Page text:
Monday, April 15, 2024

The Sunday Sadness: “I didn’t even meet my band mate until the video shoot, now we are best friends”

French four-piece The Sunday Sadness are the very definition of an ‘en trend’ band in 2019. They mix influences of electronic music, emo, pop, and hip-hop and they look very cool. Formed through social media, the band have just released their self-titled EP and look to release an album in the summer. We caught up with vocalist and writer Matthieu Kirby to talk about their unique sound, their influences and why social media is important in music today.

RAMzine: How would you describe The Sunday Sadness to someone who hasn’t heard of you before?

Matthieu: I guess it’s like hip hop, 80’s electro-pop, but with an emo influence.

RAMzine: So did you grow up listening to 1980’s music, I’m guessing you don’t remember it…?

Matthieu: No, I didn’t grow up with it but I found out about it more recently. French artists like Kavinsky have that kind of sound. I know that’s not from the 80s, but it emulates that style. I and Miguel are fond of a style of music called ‘vaporwave’ [downbeat electronic music using samples] as well as 80s film soundtracks.

RAMzine: Is that a very French thing? A lot of famous French artists, other than Gojira of course, have the electronic sound like Daft Punk and Kassius…?

Matthieu: Actually, the vibe in France right now is very much hip hop…

RAMzine: So does the emo influence come from what you have listened to recently?

Matthieu: Definitely. Emo influences from bands like Bring Me The Horizon, My Chemical Romance and Escape The Fate. That sort of thing. But again we listen to electronic music a lot still so that’s why we like to mix it up.

RAMzine: Would you compare it to Bring Me The Horizon’s latest material? Is that where rock music is going these days?

Matthieu: It’s definitely going that way, yeah, and I love the new album. Fun fact – the director who did their ‘Nihilist Blues’ video also directed our video for ‘Someone’. All of the band love their new record too.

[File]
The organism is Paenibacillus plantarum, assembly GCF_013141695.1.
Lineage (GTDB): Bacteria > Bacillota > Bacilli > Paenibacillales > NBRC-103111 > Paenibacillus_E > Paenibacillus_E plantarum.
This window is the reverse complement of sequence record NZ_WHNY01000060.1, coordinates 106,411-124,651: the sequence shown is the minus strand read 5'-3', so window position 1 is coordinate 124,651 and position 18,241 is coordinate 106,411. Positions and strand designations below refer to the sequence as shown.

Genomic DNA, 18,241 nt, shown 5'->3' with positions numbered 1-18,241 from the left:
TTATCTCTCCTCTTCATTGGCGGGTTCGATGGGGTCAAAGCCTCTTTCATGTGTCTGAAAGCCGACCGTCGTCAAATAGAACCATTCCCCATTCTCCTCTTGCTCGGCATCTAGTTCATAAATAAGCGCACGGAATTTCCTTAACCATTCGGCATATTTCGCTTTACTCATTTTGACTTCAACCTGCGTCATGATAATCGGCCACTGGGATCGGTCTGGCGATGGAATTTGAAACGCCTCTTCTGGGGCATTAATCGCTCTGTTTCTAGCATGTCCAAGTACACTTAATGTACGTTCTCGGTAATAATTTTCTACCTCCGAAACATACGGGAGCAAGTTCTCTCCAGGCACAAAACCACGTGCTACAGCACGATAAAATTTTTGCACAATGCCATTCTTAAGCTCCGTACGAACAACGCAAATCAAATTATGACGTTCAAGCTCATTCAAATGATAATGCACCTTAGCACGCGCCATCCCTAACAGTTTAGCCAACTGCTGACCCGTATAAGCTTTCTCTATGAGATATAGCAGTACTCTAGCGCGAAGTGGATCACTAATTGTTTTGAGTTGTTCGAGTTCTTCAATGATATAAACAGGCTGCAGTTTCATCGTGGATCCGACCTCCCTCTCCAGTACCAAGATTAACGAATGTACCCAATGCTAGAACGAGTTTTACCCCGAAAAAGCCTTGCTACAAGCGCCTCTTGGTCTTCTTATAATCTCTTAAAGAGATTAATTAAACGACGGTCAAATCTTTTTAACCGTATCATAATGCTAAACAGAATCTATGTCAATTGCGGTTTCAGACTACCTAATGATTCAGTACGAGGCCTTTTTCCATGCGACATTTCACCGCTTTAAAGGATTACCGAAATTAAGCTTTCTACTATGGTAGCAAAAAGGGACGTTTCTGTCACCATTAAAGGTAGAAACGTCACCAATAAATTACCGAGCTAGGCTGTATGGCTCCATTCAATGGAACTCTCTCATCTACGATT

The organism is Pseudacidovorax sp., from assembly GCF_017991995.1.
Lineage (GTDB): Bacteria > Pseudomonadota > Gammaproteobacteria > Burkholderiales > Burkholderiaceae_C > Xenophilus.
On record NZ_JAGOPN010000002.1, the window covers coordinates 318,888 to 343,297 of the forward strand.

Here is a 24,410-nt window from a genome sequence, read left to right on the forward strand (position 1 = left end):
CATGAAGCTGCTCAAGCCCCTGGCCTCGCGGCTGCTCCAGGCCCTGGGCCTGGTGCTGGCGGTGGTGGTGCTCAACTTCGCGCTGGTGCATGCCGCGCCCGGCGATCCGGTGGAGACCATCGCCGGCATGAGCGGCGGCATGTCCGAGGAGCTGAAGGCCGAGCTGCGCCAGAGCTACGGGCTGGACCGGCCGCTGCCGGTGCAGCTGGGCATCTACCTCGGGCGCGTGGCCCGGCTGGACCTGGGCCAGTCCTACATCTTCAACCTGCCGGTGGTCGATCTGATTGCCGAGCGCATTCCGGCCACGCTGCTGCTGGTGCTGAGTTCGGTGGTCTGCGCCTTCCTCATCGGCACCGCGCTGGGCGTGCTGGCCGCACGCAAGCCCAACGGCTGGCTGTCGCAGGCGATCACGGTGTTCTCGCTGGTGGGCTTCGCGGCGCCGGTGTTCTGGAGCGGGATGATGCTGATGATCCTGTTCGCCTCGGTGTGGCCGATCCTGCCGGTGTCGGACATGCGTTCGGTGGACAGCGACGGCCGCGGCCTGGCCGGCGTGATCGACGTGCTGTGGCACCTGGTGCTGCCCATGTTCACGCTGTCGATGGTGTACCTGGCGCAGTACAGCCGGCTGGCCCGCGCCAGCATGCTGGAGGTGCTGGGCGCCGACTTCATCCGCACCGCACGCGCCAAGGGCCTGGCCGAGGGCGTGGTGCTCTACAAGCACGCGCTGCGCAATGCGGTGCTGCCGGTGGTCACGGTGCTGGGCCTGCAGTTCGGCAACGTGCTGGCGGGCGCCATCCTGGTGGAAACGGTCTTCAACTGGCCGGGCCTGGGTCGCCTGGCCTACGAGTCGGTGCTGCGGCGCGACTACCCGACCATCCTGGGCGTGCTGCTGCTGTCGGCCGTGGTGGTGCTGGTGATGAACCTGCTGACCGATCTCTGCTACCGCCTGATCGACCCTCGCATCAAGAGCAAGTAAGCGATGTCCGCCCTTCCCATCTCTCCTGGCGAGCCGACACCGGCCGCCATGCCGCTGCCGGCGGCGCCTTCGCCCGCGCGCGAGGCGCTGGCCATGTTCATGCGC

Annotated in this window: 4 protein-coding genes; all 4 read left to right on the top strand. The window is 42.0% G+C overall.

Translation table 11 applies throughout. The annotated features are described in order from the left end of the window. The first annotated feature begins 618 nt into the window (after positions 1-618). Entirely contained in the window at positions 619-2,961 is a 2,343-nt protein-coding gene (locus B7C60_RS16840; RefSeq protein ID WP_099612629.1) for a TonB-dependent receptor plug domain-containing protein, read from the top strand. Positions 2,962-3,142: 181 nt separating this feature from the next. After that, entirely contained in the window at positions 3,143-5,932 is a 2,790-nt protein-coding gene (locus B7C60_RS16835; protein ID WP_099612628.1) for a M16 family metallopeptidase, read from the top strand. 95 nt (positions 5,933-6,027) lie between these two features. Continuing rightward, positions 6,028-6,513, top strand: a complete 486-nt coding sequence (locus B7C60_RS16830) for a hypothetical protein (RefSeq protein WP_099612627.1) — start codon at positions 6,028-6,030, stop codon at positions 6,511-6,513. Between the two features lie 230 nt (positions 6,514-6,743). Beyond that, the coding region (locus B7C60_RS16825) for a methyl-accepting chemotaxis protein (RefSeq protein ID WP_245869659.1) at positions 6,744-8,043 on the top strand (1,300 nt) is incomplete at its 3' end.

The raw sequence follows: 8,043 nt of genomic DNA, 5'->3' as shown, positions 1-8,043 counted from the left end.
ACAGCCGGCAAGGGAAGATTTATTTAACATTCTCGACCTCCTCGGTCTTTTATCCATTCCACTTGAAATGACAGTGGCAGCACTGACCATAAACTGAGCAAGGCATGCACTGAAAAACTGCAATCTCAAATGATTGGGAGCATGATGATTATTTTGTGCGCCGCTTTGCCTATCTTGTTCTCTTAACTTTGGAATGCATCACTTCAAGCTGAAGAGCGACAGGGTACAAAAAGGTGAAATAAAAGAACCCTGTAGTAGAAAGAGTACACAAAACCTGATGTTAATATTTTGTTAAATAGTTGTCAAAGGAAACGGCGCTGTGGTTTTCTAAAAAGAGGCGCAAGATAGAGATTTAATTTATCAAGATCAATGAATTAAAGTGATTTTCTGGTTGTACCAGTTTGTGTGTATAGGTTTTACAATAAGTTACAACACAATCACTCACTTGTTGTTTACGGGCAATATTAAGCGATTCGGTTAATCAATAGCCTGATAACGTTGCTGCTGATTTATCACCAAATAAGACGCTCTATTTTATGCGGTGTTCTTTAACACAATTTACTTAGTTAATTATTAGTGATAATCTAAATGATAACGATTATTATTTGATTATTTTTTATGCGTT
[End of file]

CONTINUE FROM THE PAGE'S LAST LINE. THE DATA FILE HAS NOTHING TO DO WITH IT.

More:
RAMzine: What’s next after the EP release?

Matthieu: So we are focusing on the release of our EP release on February 15th right now, and we are almost finished our first full-length album too. I think it should be out in the summer, and then tour after. No plans as of yet but we would like [to have some]. We have never actually played outside of France before!

RAMzine: Will the album be a continuation of the EP?

Matthieu: Definitely. There will be a lot more rap and hip-hop vocals. More of the same but more refined. It will be the same vibe though.

RAMzine: Is the style of your videos a creative decision of the band?

Matthieu: It’s almost 50/50 with us and the director. We do like to work on the visuals, but it also fits in the vision of the director. I feel visuals are important to a band. All the potential attention you can get just on a video is just a huge part of the music.

RAMzine: Do you feel the 80s influence is due to well-catalogued streaming services?

Matthieu: Yes, people seem to discover new bands, like us, every day.

RAMzine: Is it true the band was formed through Facebook?

Matthieu: At first, it was just me. I wanted to start a band and sing. I couldn’t find anyone in my area so I posted on Facebook things like ‘does anyone in France want to start a band?’ and someone commented, John, the main songwriter. We started talking and sending each other song ideas, things like that. We live about four hours from each other. Then two other friends joined the band. But he was a stranger for a long time. We didn’t actually meet until our first video shoot! But now I can officially say he is my best friend.

RAMzine: What advice would you give to start this kind of band?

Matthieu: I think the very thing that made us invest in it was that we had to create something unique. At first, we were just copying emo or metalcore bands. It was ok but we just felt like some ‘other band’ so we tried adding some other influences. So my advice is: create something unique!

RAMzine: So finally, where does the name The Sunday Sadness come from?

Matthieu: We were searching for ideas and we knew we wanted something that evoked sadness and nostalgia. And yes, Sundays are pretty sad. It’s kind of like you are still on holiday but you have work, or school, in the morning. You can’t be happy being off for this. So it just stuck.

The Sunday Sadness’ self-titled EP is available now. You can read what we thought of the latest issue of RAMzine.

Neale McGeever
Neale McGeever
RAMzine Senior Contributor - I'm an entertainment writer ('journalist') from the North East. My favourite bands include Slipknot, Nirvana and Ninja Sex Party... I've freelanced for the likes of Kerrang!,Closer, Front, ZOO, and many others! I'm also big in to movies, video games, live comedy and!

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